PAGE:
SC Code Section 56-5-2933 says that it is a crime “to drive a motor vehicle within this State [with an] alcohol concentration is eight one-hundredths of one percent or more.” This means that 1) there must be a breathalzyer, urinalysis, or blood test result, and 2) the state only has to prove that the result was .08 or greater, although you can still present evidence to show that you were not intoxicated or that the test results were inaccurate.
Felony DUI in SC
What is a felony DUI in SC?
Felony DUI is when there is an accident while someone is driving while intoxicated, and someone is either seriously injured or killed as a result of the accident. The elements that the state must prove include:
- The person was under the influence of alcohol, drugs, or a combination of alcohol and drugs,
- While driving a motor vehicle,
- They committed “any act forbidden by law or neglect[ed] any duty imposed by law in the driving of the motor vehicle” – meaning they negligently caused the accident, and
- Their negligence caused either great bodily injury or death to another person.
Felony DUIs are aggressively prosecuted in our state, and a conviction usually means prison time. Depending on the facts of your case, you may want a DUI defense lawyer who has:
- Extensive experience in the area of DUI law in SC,
- Trial experience in the area of DUI law in SC,
- Experience dealing with angry victims or victims’ family members,
- Familiarity with DUI accident and dram shop laws in SC, and
- Experience dealing with negative press coverage.
The potential penalties for felony DUI are more severe than the penalties for an “ordinary” DUI or DUAC – a felony DUI resulting in great bodily injury carries a minimum of 30 days and as much as 15 years in prison. A felony DUI resulting in death carries a minimum of one year and as much as 25 years in prison.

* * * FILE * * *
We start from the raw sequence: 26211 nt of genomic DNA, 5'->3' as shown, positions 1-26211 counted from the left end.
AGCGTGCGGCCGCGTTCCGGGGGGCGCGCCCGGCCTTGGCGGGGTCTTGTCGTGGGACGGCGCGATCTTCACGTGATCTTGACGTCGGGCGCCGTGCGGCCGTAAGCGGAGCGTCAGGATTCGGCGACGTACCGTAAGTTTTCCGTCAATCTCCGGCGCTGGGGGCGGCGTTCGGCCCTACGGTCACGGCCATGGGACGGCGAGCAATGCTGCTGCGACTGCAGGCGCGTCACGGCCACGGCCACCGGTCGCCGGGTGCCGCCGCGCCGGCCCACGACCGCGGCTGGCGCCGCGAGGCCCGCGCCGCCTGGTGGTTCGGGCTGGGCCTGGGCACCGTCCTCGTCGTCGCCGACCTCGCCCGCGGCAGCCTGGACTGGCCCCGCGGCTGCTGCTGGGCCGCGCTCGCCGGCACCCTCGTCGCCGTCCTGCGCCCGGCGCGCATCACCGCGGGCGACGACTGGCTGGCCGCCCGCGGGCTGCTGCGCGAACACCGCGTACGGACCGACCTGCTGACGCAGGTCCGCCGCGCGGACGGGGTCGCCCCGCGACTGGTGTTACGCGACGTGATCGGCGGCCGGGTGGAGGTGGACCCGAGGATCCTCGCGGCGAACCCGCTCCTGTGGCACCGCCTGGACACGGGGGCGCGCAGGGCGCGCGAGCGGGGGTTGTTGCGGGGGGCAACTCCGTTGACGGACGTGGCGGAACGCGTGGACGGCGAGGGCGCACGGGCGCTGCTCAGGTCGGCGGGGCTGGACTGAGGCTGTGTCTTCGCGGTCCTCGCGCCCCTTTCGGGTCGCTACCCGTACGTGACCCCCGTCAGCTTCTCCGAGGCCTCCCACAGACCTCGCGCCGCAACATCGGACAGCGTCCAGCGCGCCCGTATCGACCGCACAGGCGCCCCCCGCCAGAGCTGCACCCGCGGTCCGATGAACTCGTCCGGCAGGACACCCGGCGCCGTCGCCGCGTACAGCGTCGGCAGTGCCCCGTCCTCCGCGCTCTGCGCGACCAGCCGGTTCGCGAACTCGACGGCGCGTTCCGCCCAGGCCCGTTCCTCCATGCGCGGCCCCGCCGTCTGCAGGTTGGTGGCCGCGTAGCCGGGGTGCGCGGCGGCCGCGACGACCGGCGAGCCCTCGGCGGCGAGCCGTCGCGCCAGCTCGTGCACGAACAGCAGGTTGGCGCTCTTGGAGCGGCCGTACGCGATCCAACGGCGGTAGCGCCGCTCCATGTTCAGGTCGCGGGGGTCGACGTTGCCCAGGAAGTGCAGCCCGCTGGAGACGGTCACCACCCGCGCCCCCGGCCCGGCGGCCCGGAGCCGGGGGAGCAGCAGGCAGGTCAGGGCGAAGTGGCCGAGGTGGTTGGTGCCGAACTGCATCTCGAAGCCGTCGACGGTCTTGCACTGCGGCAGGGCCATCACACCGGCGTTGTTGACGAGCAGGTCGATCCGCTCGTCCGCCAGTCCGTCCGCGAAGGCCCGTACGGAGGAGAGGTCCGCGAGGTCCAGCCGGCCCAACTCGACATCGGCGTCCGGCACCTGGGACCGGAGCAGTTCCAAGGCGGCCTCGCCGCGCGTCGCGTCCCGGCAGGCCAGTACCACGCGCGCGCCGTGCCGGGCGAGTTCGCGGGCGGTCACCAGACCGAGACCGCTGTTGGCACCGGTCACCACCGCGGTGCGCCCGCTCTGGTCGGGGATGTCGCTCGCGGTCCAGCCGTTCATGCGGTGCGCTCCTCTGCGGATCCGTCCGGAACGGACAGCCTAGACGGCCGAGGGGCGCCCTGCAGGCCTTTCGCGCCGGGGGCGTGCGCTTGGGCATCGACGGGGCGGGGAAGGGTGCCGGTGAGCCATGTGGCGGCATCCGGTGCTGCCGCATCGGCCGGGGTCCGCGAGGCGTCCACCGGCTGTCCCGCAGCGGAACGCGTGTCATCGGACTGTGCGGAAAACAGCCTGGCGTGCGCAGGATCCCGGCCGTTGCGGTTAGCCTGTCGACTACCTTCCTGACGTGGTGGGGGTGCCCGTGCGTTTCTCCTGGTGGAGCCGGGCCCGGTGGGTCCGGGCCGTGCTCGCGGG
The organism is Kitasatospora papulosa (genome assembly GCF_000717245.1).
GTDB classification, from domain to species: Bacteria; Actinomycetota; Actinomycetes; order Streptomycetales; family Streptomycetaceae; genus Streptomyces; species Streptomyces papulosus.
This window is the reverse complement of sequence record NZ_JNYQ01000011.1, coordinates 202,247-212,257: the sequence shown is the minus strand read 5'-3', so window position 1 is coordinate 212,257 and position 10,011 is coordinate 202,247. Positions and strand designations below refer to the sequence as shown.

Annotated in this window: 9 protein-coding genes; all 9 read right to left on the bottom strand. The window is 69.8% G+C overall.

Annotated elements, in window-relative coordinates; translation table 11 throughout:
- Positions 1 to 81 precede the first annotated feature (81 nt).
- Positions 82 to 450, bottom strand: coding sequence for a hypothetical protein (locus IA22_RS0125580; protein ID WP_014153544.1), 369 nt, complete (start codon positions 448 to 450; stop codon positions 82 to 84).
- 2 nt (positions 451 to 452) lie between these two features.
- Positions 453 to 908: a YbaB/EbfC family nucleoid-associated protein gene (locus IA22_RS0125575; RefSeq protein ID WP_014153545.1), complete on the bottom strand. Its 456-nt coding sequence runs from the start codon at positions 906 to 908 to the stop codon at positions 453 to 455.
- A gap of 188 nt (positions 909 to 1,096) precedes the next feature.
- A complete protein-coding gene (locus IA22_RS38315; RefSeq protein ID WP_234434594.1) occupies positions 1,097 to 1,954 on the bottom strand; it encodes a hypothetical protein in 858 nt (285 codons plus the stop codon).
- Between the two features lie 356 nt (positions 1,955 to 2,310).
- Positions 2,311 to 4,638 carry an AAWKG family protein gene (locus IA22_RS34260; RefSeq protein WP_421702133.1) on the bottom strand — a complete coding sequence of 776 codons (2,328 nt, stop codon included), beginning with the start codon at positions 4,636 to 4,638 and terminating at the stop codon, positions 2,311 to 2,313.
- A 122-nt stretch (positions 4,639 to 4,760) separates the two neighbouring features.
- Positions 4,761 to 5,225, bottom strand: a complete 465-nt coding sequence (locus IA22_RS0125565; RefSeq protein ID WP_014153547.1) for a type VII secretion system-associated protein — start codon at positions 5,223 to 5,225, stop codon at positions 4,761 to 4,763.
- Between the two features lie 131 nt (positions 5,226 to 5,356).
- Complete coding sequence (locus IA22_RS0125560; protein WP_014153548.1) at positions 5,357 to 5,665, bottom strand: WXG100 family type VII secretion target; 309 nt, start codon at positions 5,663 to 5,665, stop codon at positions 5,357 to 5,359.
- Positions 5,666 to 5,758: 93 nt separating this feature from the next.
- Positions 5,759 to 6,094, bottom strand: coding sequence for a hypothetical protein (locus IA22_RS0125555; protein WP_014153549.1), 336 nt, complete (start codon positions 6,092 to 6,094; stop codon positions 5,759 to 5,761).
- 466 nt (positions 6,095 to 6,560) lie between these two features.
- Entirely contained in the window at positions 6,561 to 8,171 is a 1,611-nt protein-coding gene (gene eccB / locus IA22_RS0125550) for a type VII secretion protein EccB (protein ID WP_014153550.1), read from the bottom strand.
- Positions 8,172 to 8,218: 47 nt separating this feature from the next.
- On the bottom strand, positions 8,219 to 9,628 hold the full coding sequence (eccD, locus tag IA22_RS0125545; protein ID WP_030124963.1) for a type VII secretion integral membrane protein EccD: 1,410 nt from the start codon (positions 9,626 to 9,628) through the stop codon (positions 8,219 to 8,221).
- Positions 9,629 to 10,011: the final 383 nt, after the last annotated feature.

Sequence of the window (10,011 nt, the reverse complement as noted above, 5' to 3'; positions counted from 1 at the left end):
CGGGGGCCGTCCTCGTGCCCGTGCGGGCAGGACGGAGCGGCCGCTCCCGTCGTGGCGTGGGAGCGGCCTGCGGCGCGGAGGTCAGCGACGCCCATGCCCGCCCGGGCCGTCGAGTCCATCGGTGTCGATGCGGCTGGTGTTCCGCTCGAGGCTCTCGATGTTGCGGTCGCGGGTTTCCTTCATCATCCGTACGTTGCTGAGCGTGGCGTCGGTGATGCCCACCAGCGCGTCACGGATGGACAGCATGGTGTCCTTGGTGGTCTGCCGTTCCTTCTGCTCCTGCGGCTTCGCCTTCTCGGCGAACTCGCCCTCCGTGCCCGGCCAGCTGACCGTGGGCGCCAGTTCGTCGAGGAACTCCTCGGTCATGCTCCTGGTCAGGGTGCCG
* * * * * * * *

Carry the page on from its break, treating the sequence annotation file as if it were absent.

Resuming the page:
What are the potential penalties for other DUI offenses in SC?
DUI Penalties in SC
The potential penalties for a DUI conviction in SC depend on whether you have prior convictions for DUI or DUAC within the last ten years, whether you took the breathalyzer, and the breathalyzer results.
The table below shows the potential jail time for a DUI or DUAC conviction – note that there are mandatory minimum sentences at each level – for 1st, 2nd, 3rd, and 4th offenses based on the breathalyzer result (no breathalyzer result = < .10%).
|DUI or DUAC 1st, 2nd, or 3rd offense||BAC Level||Felony or Misdemeanor||Penalty|
|1st Offense||< .10%||misdemeanor||48 hours to 30 days|
|1st Offense||.10-.15%||misdemeanor||72 hours to 30 days|
|1st Offense||>.15%||misdemeanor||30 to 90 days|
|2nd Offense||<.10%||misdemeanor||5 days to 1 year|
|2nd Offense||.10-.15%||misdemeanor||30 days to 2 years|
|2nd Offense||>.15%||misdemeanor||90 days to 3 years|
|3rd Offense||<.10%||misdemeanor||60 days to 3 years|
|3rd Offense||.10-.15%||misdemeanor||90 days to 4 years|
|3rd Offense||>.15%||misdemeanor||6 months to 5 years|
|4th or Subsequent Offense||<.10%||felony||1-5 years|
|4th or Subsequent Offense||.10-.15%||felony||2-6 years|
|4th or Subsequent Offense||>.15%||felony||3-7 years|
In addition to the potential for jail time and mandatory minimum sentences, a DUI conviction can result in: